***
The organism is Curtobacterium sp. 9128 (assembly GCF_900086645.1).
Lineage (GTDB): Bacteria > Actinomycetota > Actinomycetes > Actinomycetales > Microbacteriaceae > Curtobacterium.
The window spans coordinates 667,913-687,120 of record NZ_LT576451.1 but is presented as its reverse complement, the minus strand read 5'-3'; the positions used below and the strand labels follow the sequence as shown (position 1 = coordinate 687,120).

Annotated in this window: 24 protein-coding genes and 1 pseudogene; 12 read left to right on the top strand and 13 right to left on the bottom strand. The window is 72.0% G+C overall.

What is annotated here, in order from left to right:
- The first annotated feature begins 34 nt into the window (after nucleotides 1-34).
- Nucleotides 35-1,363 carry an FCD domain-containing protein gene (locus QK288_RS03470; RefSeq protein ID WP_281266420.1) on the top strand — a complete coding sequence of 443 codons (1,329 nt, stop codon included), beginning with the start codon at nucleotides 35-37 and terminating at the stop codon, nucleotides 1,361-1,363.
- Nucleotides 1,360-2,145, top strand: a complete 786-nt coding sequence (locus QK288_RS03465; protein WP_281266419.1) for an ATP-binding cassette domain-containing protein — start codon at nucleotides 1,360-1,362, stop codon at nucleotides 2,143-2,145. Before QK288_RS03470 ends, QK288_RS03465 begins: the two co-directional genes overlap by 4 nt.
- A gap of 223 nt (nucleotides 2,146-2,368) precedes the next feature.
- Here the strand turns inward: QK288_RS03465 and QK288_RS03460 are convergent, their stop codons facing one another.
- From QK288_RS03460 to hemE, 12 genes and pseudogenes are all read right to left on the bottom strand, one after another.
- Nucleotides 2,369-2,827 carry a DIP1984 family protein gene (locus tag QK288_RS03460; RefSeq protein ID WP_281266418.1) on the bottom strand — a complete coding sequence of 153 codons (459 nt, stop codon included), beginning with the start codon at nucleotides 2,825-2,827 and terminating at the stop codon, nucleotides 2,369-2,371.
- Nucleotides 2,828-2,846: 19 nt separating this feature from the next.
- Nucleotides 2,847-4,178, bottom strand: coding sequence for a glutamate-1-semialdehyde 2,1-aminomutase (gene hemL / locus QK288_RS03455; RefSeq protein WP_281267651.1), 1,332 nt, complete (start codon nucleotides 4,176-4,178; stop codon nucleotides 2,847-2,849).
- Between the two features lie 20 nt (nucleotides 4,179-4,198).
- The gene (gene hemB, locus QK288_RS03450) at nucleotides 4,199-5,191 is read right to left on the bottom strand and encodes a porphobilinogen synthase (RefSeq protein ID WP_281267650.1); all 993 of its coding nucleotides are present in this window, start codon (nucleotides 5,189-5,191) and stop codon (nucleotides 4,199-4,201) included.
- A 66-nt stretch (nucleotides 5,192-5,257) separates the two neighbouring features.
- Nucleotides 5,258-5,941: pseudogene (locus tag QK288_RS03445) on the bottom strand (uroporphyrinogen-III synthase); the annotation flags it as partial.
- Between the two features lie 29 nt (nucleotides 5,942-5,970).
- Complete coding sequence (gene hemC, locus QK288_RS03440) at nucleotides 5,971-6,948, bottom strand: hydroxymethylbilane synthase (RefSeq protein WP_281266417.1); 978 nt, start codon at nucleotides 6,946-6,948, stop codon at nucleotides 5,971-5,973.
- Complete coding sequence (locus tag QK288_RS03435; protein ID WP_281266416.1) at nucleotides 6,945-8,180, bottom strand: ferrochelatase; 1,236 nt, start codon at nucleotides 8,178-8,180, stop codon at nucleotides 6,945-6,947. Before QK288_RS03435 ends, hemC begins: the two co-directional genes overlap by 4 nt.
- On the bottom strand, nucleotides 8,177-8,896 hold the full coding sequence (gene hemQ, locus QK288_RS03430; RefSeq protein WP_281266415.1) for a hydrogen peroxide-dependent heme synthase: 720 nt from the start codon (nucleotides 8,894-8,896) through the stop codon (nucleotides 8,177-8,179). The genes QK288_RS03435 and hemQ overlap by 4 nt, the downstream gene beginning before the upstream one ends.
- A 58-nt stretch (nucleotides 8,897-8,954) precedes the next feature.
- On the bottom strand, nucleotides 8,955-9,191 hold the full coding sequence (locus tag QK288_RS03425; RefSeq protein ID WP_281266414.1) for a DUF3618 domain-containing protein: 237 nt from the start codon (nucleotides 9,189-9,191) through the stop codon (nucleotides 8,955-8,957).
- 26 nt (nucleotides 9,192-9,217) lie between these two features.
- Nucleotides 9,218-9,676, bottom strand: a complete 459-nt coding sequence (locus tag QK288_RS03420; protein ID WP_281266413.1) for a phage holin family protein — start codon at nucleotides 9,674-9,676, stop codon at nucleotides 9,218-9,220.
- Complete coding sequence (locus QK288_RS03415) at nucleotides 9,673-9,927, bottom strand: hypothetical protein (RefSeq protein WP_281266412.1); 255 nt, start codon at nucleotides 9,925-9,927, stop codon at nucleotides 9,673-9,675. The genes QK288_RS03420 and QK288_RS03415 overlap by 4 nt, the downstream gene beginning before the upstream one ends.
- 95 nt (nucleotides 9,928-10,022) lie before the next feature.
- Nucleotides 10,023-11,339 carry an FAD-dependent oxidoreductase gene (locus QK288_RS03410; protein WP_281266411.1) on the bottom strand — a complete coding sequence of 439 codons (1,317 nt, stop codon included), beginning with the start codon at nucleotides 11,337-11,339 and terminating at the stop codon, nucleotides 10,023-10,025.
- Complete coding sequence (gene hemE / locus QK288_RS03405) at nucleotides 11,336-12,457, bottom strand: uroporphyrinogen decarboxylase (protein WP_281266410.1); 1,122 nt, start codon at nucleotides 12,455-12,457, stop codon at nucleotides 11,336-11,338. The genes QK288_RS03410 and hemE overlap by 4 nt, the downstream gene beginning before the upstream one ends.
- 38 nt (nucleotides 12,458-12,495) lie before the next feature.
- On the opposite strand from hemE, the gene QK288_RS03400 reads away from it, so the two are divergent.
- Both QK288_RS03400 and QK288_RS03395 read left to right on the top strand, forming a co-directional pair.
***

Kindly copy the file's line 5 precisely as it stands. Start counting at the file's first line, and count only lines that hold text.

What is annotated here, in order from left to right: